The hidden faces of homelessness
The hidden faces of homelessness
A recent study out of Australia has brought to light a startling statistic about the hidden faces of homelessness. Women aged 45 and over are now considered the fastest-growing cohort at risk of becoming homeless.
The report, released in August 2020 by the Housing for the Aged Action Group (HAAG), found that 405,000 women in the 45+ age group are at risk of homelessness.
It’s a problem that up until this point has largely remained hidden, says Dr Kay Patterson, age discrimination commissioner at HAAG’s national forum. “The image of homelessness in Australia often focuses on men who are rough sleepers. However, there is a hidden cohort of women who have led what we would call conventional lives, yet find themselves at risk of homelessness.”
These women often do not identify as being homeless, or know where to turn to for help. Because of this, they fall through the gaps and remain ‘invisible’.
Homelessness is a growing problem around the world, but remains an incredibly difficult issue to track. In its Homelessness Action Plan (HAP), the New Zealand government acknowledges that there is “an absence of research on women’s experience of homelessness…particularly on Māori and Pacific women.” Like Australia, single older women renting in the private market in New Zealand are considered at risk of experiencing homelessness, but with a lack of adequate data, the extent of the problem remains largely hidden.
Angela Wallace, General Manager of Awhina House, a transitional home for homeless women in Tauranga, says that homelessness among older women is a “very real” and “growing” issue in New Zealand.
“We have seen a growing number of older women seeking support because they have been made homeless. This is truly a hidden demographic as women often don’t like to ask for help and many feel shame about their circumstances,” she says.
“As women we have often raised families, put the needs of our children first and been the solid rock that others depend on for help. It’s sometimes easier for women to ‘cope’ by living in their cars or substandard accommodation than to step forward to receive support for themselves.”
While we may automatically picture people sleeping on the streets when we think of homelessness, the definition is much broader. According to the HAP, homelessness is “more than rough sleeping” and includes people who are without shelter, in emergency and temporary accommodation, and living temporarily in overcrowded accommodation.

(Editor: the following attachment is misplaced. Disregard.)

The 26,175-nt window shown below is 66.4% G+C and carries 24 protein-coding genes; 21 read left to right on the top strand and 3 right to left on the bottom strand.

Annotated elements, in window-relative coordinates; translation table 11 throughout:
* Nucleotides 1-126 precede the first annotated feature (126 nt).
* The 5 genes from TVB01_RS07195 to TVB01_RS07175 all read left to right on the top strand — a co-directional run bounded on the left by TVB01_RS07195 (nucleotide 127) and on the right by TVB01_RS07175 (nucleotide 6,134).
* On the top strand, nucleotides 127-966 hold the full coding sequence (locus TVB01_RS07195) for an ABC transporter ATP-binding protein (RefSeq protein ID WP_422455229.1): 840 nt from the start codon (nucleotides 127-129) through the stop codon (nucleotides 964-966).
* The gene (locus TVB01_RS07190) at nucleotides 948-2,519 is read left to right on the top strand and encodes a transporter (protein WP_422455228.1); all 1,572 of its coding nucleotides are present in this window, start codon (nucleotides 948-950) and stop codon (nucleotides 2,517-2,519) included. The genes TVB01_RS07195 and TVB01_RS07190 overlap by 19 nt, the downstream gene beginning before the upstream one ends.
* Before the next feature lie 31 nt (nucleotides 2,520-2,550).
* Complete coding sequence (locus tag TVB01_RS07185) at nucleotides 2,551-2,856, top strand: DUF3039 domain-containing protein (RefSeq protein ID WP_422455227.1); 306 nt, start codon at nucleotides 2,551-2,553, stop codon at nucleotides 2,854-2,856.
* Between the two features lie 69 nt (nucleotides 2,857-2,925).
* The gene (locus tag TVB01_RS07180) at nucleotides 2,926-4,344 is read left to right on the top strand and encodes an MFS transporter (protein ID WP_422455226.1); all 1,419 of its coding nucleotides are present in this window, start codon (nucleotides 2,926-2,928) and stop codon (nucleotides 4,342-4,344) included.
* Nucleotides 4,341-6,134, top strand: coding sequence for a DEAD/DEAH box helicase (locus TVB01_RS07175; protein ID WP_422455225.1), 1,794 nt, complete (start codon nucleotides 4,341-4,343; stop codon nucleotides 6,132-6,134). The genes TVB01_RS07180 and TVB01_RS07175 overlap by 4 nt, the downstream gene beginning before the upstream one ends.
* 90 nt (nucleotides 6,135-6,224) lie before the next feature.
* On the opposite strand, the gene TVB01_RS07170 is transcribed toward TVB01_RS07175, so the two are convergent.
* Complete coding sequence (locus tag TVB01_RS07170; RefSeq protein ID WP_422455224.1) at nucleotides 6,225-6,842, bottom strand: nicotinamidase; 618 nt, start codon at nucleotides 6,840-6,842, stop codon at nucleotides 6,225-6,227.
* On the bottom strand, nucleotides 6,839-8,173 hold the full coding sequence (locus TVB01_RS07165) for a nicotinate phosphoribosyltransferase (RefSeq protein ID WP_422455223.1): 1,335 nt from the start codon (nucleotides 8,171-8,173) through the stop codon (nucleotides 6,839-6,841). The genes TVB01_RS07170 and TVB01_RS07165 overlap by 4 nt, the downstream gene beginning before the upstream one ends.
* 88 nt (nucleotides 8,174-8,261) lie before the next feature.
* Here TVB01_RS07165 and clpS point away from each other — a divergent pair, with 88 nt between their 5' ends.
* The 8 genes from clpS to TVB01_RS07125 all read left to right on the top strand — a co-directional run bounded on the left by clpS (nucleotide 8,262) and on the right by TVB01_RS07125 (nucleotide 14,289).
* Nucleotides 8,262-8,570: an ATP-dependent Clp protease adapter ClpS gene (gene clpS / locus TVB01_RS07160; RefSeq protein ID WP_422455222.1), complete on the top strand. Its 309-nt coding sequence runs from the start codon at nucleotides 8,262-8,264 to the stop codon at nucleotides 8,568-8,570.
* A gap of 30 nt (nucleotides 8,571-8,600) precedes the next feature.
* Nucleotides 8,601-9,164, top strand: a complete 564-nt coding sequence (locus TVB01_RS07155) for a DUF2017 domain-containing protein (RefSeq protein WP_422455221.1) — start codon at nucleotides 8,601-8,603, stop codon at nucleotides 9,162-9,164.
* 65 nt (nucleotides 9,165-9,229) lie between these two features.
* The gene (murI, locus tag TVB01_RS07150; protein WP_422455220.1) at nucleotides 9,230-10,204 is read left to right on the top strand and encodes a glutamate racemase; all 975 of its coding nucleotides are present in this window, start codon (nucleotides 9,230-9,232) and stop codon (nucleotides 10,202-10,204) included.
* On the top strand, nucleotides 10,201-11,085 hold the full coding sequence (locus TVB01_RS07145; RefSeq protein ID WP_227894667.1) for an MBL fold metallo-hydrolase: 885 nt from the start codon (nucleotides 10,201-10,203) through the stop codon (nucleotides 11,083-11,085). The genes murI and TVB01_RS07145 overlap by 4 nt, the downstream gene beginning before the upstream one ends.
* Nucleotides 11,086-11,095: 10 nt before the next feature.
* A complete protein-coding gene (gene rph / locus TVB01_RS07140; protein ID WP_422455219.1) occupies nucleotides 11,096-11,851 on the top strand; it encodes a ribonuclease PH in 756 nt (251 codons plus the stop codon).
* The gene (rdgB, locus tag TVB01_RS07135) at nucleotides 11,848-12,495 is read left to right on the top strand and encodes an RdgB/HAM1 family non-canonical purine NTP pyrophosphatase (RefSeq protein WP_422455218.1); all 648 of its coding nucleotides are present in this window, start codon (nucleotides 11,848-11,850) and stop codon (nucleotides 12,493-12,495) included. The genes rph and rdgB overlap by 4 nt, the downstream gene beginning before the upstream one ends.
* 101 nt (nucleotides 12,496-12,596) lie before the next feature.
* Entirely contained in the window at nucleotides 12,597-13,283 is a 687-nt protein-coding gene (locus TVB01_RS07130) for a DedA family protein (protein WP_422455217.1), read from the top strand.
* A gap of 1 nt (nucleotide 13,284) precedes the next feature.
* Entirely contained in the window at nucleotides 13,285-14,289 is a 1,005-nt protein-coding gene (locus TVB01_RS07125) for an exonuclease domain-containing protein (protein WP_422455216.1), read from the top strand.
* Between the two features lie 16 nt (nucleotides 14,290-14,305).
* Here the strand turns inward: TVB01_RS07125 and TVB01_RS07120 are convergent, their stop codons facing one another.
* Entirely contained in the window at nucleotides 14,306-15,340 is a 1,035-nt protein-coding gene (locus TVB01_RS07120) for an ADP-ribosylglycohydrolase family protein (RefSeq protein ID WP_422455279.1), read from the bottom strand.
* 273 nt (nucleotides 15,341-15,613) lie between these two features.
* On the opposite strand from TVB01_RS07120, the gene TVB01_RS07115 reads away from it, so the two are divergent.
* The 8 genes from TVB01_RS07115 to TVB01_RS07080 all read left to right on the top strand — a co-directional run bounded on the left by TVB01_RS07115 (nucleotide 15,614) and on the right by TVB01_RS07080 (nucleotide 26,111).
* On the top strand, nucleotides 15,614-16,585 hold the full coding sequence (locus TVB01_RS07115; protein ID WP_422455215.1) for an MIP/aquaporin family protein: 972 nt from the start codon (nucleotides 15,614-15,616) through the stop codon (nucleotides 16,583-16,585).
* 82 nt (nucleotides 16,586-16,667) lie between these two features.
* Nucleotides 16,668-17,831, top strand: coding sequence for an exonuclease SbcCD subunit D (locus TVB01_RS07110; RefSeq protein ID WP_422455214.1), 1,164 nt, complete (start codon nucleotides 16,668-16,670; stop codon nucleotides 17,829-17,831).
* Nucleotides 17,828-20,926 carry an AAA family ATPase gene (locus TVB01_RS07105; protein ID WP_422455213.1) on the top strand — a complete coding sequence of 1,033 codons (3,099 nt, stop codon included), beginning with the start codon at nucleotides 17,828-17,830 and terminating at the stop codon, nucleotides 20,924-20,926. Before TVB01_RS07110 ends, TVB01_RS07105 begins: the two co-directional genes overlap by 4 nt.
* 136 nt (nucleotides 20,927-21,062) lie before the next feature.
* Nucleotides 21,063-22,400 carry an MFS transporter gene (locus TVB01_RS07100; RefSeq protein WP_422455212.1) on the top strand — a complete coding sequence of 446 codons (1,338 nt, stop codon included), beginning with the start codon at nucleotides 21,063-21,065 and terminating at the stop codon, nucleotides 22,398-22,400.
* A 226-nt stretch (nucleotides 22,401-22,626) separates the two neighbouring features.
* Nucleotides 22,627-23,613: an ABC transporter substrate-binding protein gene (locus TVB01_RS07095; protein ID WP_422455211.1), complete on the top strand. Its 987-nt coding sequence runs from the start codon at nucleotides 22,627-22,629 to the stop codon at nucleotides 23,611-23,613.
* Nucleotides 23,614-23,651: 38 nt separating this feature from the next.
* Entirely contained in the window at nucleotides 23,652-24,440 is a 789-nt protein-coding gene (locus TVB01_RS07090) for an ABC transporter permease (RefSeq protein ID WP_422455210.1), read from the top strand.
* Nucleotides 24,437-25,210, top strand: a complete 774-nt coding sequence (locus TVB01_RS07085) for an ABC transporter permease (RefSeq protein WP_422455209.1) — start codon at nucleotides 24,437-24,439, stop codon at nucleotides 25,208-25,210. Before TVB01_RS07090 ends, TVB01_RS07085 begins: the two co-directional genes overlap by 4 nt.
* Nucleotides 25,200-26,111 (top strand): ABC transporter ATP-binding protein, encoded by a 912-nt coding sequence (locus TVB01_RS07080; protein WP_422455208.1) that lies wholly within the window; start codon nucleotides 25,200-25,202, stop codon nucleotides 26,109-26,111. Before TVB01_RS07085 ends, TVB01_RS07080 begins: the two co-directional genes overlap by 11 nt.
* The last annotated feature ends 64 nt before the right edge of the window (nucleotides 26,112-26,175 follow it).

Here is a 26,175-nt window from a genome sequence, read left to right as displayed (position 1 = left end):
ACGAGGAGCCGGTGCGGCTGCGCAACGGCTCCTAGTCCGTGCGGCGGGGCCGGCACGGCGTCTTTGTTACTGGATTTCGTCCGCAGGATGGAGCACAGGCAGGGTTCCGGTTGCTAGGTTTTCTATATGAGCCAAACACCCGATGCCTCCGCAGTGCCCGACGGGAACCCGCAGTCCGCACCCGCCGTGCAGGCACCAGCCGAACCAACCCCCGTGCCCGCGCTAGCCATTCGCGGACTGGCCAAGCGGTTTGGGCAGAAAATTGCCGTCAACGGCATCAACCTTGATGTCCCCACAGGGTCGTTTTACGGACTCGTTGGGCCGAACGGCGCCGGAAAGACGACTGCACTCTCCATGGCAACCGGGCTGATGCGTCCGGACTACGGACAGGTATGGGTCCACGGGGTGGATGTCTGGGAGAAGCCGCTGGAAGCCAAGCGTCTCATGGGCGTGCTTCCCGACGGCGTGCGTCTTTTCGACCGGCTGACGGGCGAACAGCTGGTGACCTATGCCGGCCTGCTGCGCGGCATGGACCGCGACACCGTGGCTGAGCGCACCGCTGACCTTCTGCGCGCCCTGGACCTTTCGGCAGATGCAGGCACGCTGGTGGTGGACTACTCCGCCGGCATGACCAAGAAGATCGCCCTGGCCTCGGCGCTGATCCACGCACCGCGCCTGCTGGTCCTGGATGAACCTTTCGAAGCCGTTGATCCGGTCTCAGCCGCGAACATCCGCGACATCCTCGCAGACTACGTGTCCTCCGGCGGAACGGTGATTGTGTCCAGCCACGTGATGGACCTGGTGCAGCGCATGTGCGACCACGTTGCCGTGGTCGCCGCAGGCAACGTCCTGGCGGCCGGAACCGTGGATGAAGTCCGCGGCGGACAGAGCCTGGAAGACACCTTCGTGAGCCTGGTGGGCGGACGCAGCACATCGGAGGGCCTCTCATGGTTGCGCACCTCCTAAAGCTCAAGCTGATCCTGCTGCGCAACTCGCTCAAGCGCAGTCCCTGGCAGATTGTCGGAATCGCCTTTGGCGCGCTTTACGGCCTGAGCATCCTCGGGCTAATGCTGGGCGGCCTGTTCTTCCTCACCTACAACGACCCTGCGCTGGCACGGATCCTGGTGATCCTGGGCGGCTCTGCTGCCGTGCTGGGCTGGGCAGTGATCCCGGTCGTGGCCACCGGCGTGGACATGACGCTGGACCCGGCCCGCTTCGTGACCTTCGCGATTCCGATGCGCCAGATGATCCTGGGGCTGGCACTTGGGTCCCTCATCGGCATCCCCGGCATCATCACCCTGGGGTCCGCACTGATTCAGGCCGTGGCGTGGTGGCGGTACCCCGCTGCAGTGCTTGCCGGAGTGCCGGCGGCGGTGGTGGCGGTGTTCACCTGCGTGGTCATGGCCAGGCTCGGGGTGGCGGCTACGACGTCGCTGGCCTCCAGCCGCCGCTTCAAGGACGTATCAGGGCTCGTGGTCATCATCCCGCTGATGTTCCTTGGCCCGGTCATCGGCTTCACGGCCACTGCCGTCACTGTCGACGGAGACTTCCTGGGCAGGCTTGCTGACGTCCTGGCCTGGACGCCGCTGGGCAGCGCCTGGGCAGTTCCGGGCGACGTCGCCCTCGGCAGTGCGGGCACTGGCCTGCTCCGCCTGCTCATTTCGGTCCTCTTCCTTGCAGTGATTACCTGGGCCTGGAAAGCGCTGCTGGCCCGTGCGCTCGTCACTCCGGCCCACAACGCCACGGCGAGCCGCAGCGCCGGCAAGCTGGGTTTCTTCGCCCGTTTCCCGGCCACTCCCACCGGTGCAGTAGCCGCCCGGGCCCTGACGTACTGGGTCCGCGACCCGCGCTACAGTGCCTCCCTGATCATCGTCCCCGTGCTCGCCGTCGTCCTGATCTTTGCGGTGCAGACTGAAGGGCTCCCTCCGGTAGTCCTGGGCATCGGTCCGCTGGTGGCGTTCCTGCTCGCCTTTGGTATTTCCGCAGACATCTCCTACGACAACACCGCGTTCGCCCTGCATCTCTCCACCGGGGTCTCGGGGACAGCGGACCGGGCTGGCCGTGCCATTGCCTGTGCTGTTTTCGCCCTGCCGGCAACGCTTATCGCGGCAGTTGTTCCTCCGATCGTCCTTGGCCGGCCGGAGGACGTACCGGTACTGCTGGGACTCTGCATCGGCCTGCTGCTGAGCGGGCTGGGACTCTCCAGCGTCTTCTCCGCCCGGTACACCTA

Wallace says there are many commonalities among the women who come through Awhina House. She often hears stories of family breakups, domestic violence and loss of income. Some women turn to alcohol or drug addiction as a result of the stress and trauma in the events leading to homelessness.
“This would not be a reason for homelessness but a coping mechanism to deal with circumstances. It then becomes a barrier to getting into a new home,” says Wallace. The growing problem is also spurred on by unaffordable housing and an overall lack of housing supply. “The high demand for rentals means it’s hard to get back into the rental market, once homeless.”
Researcher Dr Emma Power, who worked on the HAAG report, says they were able to pinpoint several gendered risks attributed to the Australian statistics, which could offer insight into the issue in New Zealand. Many women report having taken time out of the workforce to care for children or taken on lower-paying professions throughout their careers.
“They retire having limited assets, including superannuation,” says Dr Power. These risks are then compounded by unaffordable housing and an insecure private rental system – many women report fearing eviction, poor-quality housing and rent increases.
Wallace says increased housing supply, funding for support services and services for mental health are key to fixing the issue. More data and research on the true extent of homelessness is also vital in shining a light on what’s hidden. “The stories of these older women in the rental sector must be a warning to us all,” says Dr Power. “They are the canary in the coal mine for our housing system and it’s urgent we hear them and address these inequities.”
Ways you can support those in need
If you can, donate money to shelters like Awhina House, food banks and community services. Donations of non-perishable foods, toiletries and sanitary products, school supplies and household furniture are also helpful, but be sure to check with your local service before donating to find out what items they need most.
If you don’t have money or items to spare, think about donating with your skills. During winter, knitting jerseys, beanies and scarves is especially valuable for people experiencing homelessness.
Sometimes, it’s as simple as donating your time, like reading books to kids or helping with childcare.